Charlie has been a sailing instructor in the BVI for many years. He puts a lot of emphasis on “rules of the road” and making sure that each and every student is fully aware of his obligations.
“If you are the ‘stand on’ boat you must maintain course and speed,” he explains tirelessly. “Only at the very last moment can you deviate from this rule if a collision is imminent.”
Now look at this scenario: A catamaran is approaching you on starboard tack. All his fenders are down and the swim ladder is trailing in the water. The mains’l is all the way up on the luff but the second reef is tied in on the clew: the boom is diagonal and pointing at the sky, the sail is a bagged out mess. The Genoa is all the way out but not trimmed and the top is luffing wildly, as a line trails in the water. While the yacht is making about two knots, the crew is swilling beer—and loud rock music can be heard. No doubt they’re having fun and no doubt they haven’t a clue about sailing.
Charlie is on starboard tack too, sailing toward the party boat on a collision course. He’s to leeward and the stand on vessel. Someone on the party boat screams across the water, “STARBOARD,” unaware that Charlie is the privileged vessel. Charlie immediately bears away to avoid a situation and in so doing he contradicts the rule: “maintain course and speed.”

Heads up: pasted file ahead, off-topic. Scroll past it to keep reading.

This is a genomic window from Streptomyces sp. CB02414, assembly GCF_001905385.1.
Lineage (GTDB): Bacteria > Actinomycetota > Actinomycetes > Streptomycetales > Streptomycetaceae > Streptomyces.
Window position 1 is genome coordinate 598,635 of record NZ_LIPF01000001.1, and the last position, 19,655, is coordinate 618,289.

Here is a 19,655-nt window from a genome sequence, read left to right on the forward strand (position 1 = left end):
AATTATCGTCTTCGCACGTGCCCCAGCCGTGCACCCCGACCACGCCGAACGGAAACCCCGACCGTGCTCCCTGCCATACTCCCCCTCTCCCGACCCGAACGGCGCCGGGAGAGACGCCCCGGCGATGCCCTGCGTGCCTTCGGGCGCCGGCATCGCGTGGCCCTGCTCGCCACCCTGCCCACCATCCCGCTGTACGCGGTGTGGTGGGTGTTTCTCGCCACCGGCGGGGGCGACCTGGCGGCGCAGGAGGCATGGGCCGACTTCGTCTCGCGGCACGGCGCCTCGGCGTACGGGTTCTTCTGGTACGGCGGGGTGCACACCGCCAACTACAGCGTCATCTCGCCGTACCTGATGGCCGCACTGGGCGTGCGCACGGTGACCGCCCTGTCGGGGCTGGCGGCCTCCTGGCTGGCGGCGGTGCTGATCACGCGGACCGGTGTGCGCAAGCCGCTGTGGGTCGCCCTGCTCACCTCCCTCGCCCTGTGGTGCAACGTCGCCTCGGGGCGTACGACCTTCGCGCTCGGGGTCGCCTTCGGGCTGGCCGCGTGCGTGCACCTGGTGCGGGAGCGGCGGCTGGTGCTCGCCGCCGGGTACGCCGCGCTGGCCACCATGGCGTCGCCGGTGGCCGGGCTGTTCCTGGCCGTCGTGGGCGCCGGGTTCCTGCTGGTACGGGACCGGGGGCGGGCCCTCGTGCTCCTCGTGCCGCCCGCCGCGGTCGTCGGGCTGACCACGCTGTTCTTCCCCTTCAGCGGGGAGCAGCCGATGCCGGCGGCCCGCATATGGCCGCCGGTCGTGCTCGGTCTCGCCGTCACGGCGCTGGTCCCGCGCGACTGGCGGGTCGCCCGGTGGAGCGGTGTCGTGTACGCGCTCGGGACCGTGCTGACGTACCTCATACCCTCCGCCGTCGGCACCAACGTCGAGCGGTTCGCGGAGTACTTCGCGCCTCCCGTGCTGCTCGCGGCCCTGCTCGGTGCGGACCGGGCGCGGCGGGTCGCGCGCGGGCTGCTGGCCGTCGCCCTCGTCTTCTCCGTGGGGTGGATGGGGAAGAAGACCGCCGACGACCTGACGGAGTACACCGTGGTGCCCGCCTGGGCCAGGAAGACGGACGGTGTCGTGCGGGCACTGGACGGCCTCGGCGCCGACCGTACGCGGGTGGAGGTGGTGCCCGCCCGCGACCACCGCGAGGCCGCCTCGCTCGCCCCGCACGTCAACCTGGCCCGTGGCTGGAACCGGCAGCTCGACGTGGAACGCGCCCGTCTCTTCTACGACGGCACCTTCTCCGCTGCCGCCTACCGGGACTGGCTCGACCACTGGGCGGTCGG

In revisiting the situation with his students that night, Charlie explained that “God protects fools and drunks.” For the rest of the week Charlie was referred to as God.
Some charter clients, it seems, regard a good credit card as a suitable sailing qualification in order to rent a half million dollar yacht, since more and more incompetence on the water is witnessed every year. In fairness to charter companies, it’s hard to verify everyone’s sailing resume, and a few inadequate sailors sometimes slip through the cracks, endangering themselves and others.
Now Charlie has a new rule: “Scrutinize the boat you are approaching well in advance. Regardless of who is ‘stand on’ or ‘give way,’ if the situation merits it, keep clear. It’s called the SAFDAF (Stay away from drunks and fools) rule and is likely to be included in the revised edition of the BVI’s “Maritime Charter Yacht Rules and Regulations.”
Julian Putley is the author of “The Drinking Man’s Guide to the BVI,” “Sunfun Calypso,” and a new sequel, “Sunfun Gospel.”